Laparoscopic management of juvenile cystic adenomyoma: four cases

J Minim Invasive Gynecol. May-Jun 2011;18(3):343-8. doi: 10.1016/j.jmig.2011.02.001.

Abstract

Study objective: To highlight a recently identified rare cause of severe dysmenorrhea in young patients with poor response to medical management.

Design: Evidence obtained from several timed series with or without intervention (Canadian Task Force classification II-3).

Setting: Tertiary care referral hospital.

Patients: Four young (age, 16-24 years) nulliparous patients with juvenile cystic adenoma with severe secondary dysmenorrhea with poor response to medical management.

Intervention: Laparoscopic resection of the cystic adenomyoma.

Measurements and main results: Complete resection of the cystic adenomyoma was performed laparoscopically in all patients. The lesion was uncapsulated (unlike myoma) and locally defined to the uterine myometrium (unlike diffuse adenomyosis), and there was chocolate-colored blood in the cavity. No other müllerian anomaly was observed in any patient. Histopathologic analysis revealed features suggestive of adenomyosis in all cases. After surgery, dysmenorrhea resolved completely in all patients. Compared with preoperative visual analog scores, significant improvement was observed at the first menstrual cycle after surgery. Patients are being followed up every 3 months for a minimum of 12 months to detect development of dysmenorrhea or any other menstrual disorder.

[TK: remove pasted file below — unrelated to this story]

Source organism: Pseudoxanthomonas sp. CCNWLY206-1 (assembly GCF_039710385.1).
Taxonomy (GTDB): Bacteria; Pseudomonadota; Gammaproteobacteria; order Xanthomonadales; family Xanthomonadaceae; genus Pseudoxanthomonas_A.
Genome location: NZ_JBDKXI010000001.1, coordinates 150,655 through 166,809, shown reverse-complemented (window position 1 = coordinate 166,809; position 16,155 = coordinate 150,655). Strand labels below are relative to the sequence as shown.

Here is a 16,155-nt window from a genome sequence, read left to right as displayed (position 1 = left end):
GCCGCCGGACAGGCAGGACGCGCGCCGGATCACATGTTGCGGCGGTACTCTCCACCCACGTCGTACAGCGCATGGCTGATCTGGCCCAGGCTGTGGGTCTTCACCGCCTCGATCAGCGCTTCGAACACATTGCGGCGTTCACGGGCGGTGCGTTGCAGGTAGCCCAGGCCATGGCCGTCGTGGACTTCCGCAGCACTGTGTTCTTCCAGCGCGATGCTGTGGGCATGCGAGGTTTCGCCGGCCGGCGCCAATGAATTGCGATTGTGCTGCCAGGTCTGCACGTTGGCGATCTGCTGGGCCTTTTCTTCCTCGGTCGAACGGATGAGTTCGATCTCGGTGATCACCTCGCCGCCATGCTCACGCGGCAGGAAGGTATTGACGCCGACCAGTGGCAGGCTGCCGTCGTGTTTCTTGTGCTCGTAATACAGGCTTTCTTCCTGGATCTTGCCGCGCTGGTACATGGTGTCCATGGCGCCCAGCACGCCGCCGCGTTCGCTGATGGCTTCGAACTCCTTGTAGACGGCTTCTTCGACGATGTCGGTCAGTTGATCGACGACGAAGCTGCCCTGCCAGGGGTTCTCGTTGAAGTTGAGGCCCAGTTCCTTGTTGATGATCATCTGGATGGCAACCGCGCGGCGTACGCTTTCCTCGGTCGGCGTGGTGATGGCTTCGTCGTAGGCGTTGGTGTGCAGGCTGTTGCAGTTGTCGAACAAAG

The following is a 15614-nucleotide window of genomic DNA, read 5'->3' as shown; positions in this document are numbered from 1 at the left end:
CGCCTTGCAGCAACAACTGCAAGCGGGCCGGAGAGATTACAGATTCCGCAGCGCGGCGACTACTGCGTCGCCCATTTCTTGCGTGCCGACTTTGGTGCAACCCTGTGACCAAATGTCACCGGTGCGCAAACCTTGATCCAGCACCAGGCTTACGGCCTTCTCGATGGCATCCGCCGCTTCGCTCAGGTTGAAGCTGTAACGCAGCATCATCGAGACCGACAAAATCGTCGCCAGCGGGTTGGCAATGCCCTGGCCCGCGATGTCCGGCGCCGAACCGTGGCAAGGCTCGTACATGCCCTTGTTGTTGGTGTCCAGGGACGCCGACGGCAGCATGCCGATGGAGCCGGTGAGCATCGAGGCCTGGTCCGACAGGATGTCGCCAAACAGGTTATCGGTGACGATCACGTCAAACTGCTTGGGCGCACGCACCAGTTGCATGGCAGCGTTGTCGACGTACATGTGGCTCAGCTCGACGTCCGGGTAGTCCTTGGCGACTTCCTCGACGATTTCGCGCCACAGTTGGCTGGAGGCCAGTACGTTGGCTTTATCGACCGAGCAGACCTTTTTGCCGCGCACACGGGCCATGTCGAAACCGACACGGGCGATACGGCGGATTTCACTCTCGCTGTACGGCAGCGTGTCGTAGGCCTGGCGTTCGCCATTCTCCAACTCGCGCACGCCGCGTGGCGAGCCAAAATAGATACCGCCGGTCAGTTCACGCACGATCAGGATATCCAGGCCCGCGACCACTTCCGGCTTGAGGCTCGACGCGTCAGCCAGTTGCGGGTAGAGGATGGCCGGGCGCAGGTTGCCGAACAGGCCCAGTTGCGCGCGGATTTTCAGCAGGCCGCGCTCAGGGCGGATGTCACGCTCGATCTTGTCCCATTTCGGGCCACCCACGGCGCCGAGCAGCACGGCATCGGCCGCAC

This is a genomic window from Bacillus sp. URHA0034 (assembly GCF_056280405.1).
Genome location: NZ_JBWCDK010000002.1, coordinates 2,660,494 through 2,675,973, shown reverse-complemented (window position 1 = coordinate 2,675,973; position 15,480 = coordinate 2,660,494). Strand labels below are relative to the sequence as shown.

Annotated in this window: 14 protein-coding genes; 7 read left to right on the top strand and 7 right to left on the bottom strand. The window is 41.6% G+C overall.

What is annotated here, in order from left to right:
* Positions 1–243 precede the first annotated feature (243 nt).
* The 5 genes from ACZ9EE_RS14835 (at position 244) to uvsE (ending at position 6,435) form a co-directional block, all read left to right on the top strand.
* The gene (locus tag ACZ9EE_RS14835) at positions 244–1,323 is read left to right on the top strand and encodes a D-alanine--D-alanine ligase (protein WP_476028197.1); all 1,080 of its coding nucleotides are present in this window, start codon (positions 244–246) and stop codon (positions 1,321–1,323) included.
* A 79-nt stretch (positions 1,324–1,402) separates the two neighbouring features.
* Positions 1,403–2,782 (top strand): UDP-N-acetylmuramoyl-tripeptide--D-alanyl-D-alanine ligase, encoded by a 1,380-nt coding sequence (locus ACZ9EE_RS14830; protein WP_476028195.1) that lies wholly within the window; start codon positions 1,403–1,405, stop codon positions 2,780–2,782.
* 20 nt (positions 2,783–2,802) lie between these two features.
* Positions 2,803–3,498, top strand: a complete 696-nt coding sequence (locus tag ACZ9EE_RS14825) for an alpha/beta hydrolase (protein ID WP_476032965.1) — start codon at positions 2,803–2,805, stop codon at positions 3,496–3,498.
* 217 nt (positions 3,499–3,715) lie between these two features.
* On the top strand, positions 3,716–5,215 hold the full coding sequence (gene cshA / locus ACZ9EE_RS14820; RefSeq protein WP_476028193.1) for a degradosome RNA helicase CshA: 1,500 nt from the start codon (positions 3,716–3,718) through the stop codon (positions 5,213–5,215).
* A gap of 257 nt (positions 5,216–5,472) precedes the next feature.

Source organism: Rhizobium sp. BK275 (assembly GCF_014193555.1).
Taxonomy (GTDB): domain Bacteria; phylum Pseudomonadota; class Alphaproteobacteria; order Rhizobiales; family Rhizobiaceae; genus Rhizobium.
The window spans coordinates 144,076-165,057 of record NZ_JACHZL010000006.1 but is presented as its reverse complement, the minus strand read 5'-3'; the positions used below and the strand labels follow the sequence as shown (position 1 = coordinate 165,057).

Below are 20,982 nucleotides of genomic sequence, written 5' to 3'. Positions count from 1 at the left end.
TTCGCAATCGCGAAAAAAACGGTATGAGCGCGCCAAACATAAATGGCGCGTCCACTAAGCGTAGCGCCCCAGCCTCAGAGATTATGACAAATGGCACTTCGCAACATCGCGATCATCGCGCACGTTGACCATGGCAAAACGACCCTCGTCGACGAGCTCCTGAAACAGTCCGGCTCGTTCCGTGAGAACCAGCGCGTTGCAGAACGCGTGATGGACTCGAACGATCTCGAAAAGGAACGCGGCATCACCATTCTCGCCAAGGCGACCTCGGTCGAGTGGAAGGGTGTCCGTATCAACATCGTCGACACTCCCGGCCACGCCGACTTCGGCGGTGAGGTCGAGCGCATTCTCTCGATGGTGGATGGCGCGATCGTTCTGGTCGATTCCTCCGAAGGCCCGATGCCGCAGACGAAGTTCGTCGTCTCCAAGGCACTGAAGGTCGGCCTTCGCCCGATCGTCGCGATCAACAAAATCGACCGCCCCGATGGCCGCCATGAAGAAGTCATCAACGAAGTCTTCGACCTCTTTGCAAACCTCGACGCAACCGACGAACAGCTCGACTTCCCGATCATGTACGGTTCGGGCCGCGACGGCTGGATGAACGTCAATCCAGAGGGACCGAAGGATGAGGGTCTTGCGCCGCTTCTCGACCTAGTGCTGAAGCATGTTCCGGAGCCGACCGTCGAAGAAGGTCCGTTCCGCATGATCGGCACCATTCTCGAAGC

Conclusion: Juvenile cystic adenomyosis is a rare cause of severe dysmenorrhea. However, it should be included in the differential diagnosis in patients with dysmenorrhea with poor response to medical treatment. All patients reported in the literature and in our series were younger than 30 years, which can be considered as an arbitrary cutoff point to differentiate juvenile from adult cystic adenomyosis. It can be considered a new type of müllerian anomaly that manifests as a noncommunicating accessory uterine cavity lined with endometrium and with an otherwise normal uterus. Surgery is the only therapeutic option for these patients. Minimally invasive surgery in expert hands is advisable to preserve fertility.

Publication types

  • Case Reports

MeSH terms

  • Adenomyoma / complications
  • Adenomyoma / surgery*
  • Adolescent
  • Adult
  • Dysmenorrhea / etiology
  • Female
  • Humans
  • Laparoscopy
  • Uterine Neoplasms / complications
  • Uterine Neoplasms / surgery*
  • Young Adult